Sun Jul 18, 2004 11:08 pm

That ASA book is a pretty good reference source.
OBAMA-WORST PRESIDENT EVER....Even SKOORB would be better.
 
QantasA332
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RE: Aviation Terminology - Help!

Mon Jul 19, 2004 7:23 am

"Air Pilot's Glossary And Reference Guide" by David Bruford (Airlife Publishing) is another good terminology reference to have a look for...

Cheers,
QantasA332 (happily typing away on a hotel guest computer here in cold New Zealand Big grin)
 
bsergonomics
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RE: Aviation Terminology - Help!

Tue Jul 20, 2004 6:52 am

For the US Department of Defence, see:

http://www.dtic.mil/doctrine/jel/doddict/ (JP1-02)


For US Acronyms and Abbreviations, See:

http://www.gps.tc.faa.gov/glossary.html

There are hundreds of other definitions and acronym/abbreviation sites.

=======

Aside:

ACRONYM - A Contrived Reduction Of Nomenclature Yielding Mnmemonics


The definition of a 'Pessimist': an Optimist with experience...
 
cancidas
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RE: Aviation Terminology - Help!

Tue Jul 20, 2004 2:00 pm

Bsergonomics, i really don't get your signature.

Take me to 60000 feet at 600 kts and let me pull the yellow and black handle...??

i know what the yellow and black handle is, but why would anyone want to do that at FL600 and 600kts?
"...cannot the kingdom of salvation take me home."
 
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VS4ever
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RE: Aviation Terminology - Help!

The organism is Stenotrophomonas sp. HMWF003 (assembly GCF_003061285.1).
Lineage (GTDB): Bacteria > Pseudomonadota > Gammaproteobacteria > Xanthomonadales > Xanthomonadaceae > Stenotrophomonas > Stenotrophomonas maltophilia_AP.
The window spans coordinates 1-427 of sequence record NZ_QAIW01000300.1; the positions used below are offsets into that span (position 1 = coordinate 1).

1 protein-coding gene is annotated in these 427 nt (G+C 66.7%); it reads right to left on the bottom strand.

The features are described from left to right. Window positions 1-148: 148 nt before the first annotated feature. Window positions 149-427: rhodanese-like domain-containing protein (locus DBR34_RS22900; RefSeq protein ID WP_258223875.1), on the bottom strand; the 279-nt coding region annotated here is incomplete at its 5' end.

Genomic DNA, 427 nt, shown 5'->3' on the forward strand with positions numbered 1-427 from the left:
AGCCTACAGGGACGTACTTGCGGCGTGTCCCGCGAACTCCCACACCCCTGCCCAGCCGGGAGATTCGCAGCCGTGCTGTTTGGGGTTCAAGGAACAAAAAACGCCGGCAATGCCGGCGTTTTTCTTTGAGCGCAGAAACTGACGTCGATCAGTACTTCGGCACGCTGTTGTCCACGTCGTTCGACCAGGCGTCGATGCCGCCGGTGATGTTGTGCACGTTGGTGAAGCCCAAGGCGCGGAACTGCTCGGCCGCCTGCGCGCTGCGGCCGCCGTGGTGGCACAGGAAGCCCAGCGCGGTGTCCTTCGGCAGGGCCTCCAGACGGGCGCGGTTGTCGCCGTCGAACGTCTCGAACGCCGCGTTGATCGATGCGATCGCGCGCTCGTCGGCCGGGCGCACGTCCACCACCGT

Wed Jul 21, 2004 5:04 am

Once again, thanks guys, very useful indeed!  Smile/happy/getting dizzy
That feeling when you sit at the end of a runway, brakes are released and the raw power takes over. Now that is a thing of beauty and it never gets old.
 
bsergonomics
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RE: Aviation Terminology - Help!

Fri Jul 23, 2004 7:38 am

Cancidas,

This post isn't really related to the topic, so check out Def Stan 00-970 Part 1/3, Section 2, Page 6 (available from http://www.dstan.mod.uk) for abbreviations related to the flight portion of UK military aircraft design.

Have you never thought about ejecting? There is no singular experience like it on the planet... Think of yourself in a warm, comfortable cockpit. You pull the Yellow And Black Handle (the ejection seat firing handle). Then, shortly after, your canopy is shattered by the MDC (the abbreviations differ, but let's use the US version - Minature Detonating Cord - there's another relevant thing for this post), pull 17g (briefly) as you are literally shot out of the aircraft. You are immediately hit with a freezing wind blast at 600 knots (Note: 600kts is generally considered to be the highest survivable airspeed during ejection; a Russian pilot once survived an ejection at Mach 2.25, but it was a case of 'die in the aircraft or die ejecting'). Then you start to fall. And fall. And fall (Zero G? Oh, Yes!). You are twelve miles above the Earth's surface. Even at the terminal velocities experienced near the ground, it would take you some six to eight minutes to reach ten thousand feet AMSL. Once you reach that altitude (depending on your seat system), your seat seperates and your main parachute opens (many seats separate immediately after ejection - in any case, you'll have your drogue 'chute). Your Personal Survival Pack (PSP - there's another acronym for this post) drops on the cord below you. You then parachute down to the ground (the time needed depends on a variety of factors... still, it is probably more than a couple of minutes)... In the process, your spine will be shortened by about two inches (5cm - it grows back after about 6 months, but you can only sustain a few of these shocks). You are likely to suffer wind burn and, at that altitude, some effects of hypothermia and (in extreme cases) frostbite.

But can you think of anything else on (or near) the planet even like it?

Bring It On!
The definition of a 'Pessimist': an Optimist with experience...
 
Super Em
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RE: Aviation Terminology - Help!

Fri Jul 23, 2004 1:25 pm

Ever been near to an airplane and you hear a noise that sounds like the engine, but when you look the engines are off? Well, thats the APU running.

That's true.Especially the CRJ's. Those things are loud.